The book String Theory all started with an email from drummer Billy Ward asking, "why don't you fly out to New York and record some songs with the old band?" A few years back both Billy and bassist Bill Urmson were living in Los Angeles where we had a great little trio happening. We never got around to recording the music we played so this would be a perfect opportunity to do some documentation. Billy just upgraded his New York studio making it now possible to record so I was eager to start searching through my songs to find the ones that would work best with this trio. We finally agreed on ten songs that are in this book and proceeded to record them all in six days. We wanted the CD to be a true representation of the band so only a few overdubs were recorded. Soon after our recording session Billy mentioned that I should do a guitar book based on the songs. I thought my music with the variety of time signatures, modern phrasing and chord changes, would make a unique learning experience for the guitar student. I then began writing down every note I played on the recordings, including the solos which were all improvised. I played the music with not much problem, not letting my mind get in the way of rhythms or notes, then going back and figuring out what I played exactly was mind blowing to me. It made me wonder if there is some higher source in the universe doing this because I don't remember playing this. That is one reason why I love music so much and also when playing with great musicians like Ward and Urmson, it's an incredible experience.
I sincerely hope you find this music interesting enough to practice and wishing you the best in your guitar studies. Barry Coates
Donations are greatly appreciated.
String Theory Intro
This was a piece I wasn't going to use in this book at first, but then I realized that it would be a good exercise to practice 5/4 meter. I played each part all the way through starting with the lower part first and then overdubbing the higher harmony. This is also a lesson in repetition as it is challenging to keep the figure going constantly for the duration of the piece. You could also alternate playing the two different guitar parts for added practice. Once you feel comfortable playing this intro section, I think the song String Theory will make more sense and be easier to figure out. You could also solo over this intro using a D major scale for added practice. I talk more about how to count the piece and other ideas in the next paragraph so read on if you like.
uses the interval of a fifth throughout the piece and also incorporates 5/4 meter in many sections. I have always liked the sound of this interval and the way it can be used over just about anything. I first started learning about this while working on the "Thesaurus of Scales and Melodic Patterns" by Nicolas Slonimsky, where he shows many permutations using this interval.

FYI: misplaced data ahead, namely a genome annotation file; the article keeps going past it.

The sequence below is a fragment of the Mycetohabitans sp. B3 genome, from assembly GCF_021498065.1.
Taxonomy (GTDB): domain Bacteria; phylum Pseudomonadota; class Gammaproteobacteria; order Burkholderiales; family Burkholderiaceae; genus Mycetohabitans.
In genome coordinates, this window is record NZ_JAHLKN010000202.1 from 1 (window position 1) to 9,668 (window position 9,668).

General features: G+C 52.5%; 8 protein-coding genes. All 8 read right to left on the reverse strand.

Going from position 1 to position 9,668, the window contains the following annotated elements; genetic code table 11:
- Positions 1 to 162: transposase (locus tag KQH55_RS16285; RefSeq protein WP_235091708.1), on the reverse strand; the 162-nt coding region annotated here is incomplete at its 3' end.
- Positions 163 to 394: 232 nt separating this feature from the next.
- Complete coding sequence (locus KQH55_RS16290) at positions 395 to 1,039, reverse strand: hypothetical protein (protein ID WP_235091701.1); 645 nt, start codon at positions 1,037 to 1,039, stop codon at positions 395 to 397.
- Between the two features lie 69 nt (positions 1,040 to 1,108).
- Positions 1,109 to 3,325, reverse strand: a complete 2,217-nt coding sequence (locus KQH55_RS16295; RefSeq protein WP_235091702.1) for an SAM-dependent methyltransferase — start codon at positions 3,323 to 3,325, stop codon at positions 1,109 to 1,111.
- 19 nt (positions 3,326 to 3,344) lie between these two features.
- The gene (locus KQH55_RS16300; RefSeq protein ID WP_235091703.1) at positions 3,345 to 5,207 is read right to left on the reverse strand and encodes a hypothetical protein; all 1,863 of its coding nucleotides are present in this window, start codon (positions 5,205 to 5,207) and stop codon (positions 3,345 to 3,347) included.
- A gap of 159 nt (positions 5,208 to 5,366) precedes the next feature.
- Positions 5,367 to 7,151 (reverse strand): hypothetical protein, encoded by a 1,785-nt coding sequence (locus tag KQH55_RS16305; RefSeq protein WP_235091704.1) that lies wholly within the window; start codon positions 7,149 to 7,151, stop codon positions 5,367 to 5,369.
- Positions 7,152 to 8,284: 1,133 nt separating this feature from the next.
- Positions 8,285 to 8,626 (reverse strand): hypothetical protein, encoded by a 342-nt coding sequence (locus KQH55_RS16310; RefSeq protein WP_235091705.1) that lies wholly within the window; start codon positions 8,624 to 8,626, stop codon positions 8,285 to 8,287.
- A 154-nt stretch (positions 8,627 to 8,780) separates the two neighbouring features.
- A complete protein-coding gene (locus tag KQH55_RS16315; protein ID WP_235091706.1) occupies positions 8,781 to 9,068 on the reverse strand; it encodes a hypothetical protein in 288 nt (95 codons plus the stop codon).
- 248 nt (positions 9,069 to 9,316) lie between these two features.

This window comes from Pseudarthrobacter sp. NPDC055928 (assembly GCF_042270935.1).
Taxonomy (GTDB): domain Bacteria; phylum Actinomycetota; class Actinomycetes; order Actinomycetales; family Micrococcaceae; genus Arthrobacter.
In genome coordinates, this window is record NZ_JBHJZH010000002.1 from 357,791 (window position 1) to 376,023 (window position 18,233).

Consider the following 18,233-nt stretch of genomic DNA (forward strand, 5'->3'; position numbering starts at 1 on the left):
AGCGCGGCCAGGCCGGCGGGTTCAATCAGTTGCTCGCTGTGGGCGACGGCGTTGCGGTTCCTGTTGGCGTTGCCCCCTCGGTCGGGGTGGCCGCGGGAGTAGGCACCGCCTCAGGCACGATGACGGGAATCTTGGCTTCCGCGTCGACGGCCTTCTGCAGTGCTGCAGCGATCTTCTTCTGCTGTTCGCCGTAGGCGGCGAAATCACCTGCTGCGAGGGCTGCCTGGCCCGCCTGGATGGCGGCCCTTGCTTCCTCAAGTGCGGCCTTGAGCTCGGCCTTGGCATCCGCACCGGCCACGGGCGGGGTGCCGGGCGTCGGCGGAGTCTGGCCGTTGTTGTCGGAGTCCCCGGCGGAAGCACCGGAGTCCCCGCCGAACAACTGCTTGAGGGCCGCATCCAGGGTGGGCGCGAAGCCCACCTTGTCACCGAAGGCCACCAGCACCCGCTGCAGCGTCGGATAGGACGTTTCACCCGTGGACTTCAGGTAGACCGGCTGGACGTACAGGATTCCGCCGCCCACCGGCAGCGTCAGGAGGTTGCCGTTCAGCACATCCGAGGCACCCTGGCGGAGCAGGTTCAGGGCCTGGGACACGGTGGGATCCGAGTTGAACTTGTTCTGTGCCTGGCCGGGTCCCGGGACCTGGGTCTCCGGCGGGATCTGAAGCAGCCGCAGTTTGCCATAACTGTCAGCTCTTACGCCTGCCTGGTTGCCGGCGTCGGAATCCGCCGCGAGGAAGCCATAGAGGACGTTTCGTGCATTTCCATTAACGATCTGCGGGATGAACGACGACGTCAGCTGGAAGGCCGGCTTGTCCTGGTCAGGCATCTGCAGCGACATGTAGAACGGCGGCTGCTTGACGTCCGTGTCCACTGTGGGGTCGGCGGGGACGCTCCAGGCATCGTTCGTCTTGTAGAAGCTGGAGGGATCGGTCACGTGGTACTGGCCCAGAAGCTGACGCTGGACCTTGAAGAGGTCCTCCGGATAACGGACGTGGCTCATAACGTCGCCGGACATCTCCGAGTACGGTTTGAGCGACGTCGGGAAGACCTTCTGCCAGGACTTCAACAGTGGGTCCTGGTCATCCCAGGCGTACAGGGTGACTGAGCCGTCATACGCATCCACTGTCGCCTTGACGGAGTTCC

A few years back before he passed away, I got to meet Nicolas Slonimsky who was ninety three at the time living in Los Angeles. I had read that Coltrane and Miles had used his book and also heard Frank Zappa would send a limo to his house to pick him up to go hang out. I thought since there can't be that many Slonimsky's in the phone book maybe I could call him. Sure enough his phone number was in the book so I called. He said I could come over and so a few days later I did. It was a real eye opener for me and he turned out to be one of the coolest people you could ever meet. He started our visit by testing me with intervals saying we are on G, now go up a 3rd, now down a 6th, now up a tritone etc. Finally he would say what note are you on. Wow, I was so nervous I blew the first answer so I pulled my guitar out for reference and then it was much easier. I could of pictured the guitar neck in my head and most likely done it but since I had my guitar there I used that because I did not want to screw up anymore. It was a good choice as he eased up on me an actually said I did better than many doctorate of music people he had tested. He then began showing me some of his own musical ideas like breaking two octaves into three parts by using the C triad, the Ab triad and the E triad. The notes are C-E-G-Ab-C-Eb-E-G#-B then back to C. If you play those notes then come back down starting on C (8th fret/1st string) using the same pattern a half step higher, it is a very interesting sound. It really breaks up key centers which he liked to do. I had written a song a long time ago called "Slonimsky Funkimsky". I thought he might get a kick out of it so I showed it to him. He wasn't all that impressed with it mainly I think because it was all in the same key but he did like the title. He suggested ways to make it better by changing key centers, which was amazing for me to watch. He then showed me a scale I call 3-2-1 because it is built by using 3 half steps, 2 half steps, 1 half step, then repeating. Starting on C it would have the notes C-Eb-F-F#-A-B-C. Another group of notes he showed me was built on major thirds and divided three octaves into four parts. Starting on C it would have the notes C-E-G# A-C#-F F#-A#-D D#-G-B. I thought these were great ideas to check out so I hope you find them interesting as well. Later that day I got a few pictures of Nicolas. It was one of the best musical experiences I have had in a long while. He also signed my copy of his book which I will always treasure.